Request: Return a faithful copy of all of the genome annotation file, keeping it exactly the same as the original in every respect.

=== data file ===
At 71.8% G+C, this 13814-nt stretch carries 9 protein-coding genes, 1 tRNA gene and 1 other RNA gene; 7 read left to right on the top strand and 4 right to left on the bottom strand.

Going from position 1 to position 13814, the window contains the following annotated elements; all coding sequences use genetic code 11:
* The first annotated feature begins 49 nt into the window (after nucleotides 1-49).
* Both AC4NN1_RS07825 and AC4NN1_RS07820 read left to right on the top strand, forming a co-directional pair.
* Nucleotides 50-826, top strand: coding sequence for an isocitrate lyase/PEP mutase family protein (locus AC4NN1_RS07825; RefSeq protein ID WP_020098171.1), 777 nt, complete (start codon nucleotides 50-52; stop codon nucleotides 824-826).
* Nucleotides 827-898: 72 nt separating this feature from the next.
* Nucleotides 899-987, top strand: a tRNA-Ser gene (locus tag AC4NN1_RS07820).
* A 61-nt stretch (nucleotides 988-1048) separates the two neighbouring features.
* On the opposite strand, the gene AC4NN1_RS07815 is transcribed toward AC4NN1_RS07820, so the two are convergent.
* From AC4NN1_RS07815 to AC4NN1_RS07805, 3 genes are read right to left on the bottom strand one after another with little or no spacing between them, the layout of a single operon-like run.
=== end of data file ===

At 71.8% G+C, this 13814-nt stretch carries 9 protein-coding genes, 1 tRNA gene and 1 other RNA gene; 7 read left to right on the top strand and 4 right to left on the bottom strand.

Going from position 1 to position 13814, the window contains the following annotated elements; all coding sequences use genetic code 11:
* The first annotated feature begins 49 nt into the window (after nucleotides 1-49).
* Both AC4NN1_RS07825 and AC4NN1_RS07820 read left to right on the top strand, forming a co-directional pair.
* Nucleotides 50-826, top strand: coding sequence for an isocitrate lyase/PEP mutase family protein (locus AC4NN1_RS07825; RefSeq protein ID WP_020098171.1), 777 nt, complete (start codon nucleotides 50-52; stop codon nucleotides 824-826).
* Nucleotides 827-898: 72 nt separating this feature from the next.
* Nucleotides 899-987, top strand: a tRNA-Ser gene (locus tag AC4NN1_RS07820).
* A 61-nt stretch (nucleotides 988-1048) separates the two neighbouring features.
* On the opposite strand, the gene AC4NN1_RS07815 is transcribed toward AC4NN1_RS07820, so the two are convergent.
* From AC4NN1_RS07815 to AC4NN1_RS07805, 3 genes are read right to left on the bottom strand one after another with little or no spacing between them, the layout of a single operon-like run.